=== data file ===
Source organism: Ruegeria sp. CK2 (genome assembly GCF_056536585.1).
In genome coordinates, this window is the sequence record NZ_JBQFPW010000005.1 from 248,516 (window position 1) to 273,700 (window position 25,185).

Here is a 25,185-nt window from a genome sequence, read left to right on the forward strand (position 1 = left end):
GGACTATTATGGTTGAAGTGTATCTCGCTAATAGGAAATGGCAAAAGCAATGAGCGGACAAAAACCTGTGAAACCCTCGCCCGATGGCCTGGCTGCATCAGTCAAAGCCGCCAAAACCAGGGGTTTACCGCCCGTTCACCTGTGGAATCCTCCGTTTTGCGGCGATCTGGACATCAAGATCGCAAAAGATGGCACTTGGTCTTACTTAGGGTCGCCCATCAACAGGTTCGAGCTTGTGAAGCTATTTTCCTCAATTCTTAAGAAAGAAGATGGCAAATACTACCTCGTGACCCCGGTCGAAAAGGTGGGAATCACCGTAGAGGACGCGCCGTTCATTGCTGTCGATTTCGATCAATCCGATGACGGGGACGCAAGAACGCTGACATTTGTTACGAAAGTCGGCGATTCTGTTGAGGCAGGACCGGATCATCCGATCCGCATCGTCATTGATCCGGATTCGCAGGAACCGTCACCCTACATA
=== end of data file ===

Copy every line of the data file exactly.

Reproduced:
Source organism: Ruegeria sp. CK2 (genome assembly GCF_056536585.1).
In genome coordinates, this window is the sequence record NZ_JBQFPW010000005.1 from 248,516 (window position 1) to 273,700 (window position 25,185).

Here is a 25,185-nt window from a genome sequence, read left to right on the forward strand (position 1 = left end):
GGACTATTATGGTTGAAGTGTATCTCGCTAATAGGAAATGGCAAAAGCAATGAGCGGACAAAAACCTGTGAAACCCTCGCCCGATGGCCTGGCTGCATCAGTCAAAGCCGCCAAAACCAGGGGTTTACCGCCCGTTCACCTGTGGAATCCTCCGTTTTGCGGCGATCTGGACATCAAGATCGCAAAAGATGGCACTTGGTCTTACTTAGGGTCGCCCATCAACAGGTTCGAGCTTGTGAAGCTATTTTCCTCAATTCTTAAGAAAGAAGATGGCAAATACTACCTCGTGACCCCGGTCGAAAAGGTGGGAATCACCGTAGAGGACGCGCCGTTCATTGCTGTCGATTTCGATCAATCCGATGACGGGGACGCAAGAACGCTGACATTTGTTACGAAAGTCGGCGATTCTGTTGAGGCAGGACCGGATCATCCGATCCGCATCGTCATTGATCCGGATTCGCAGGAACCGTCACCCTACATA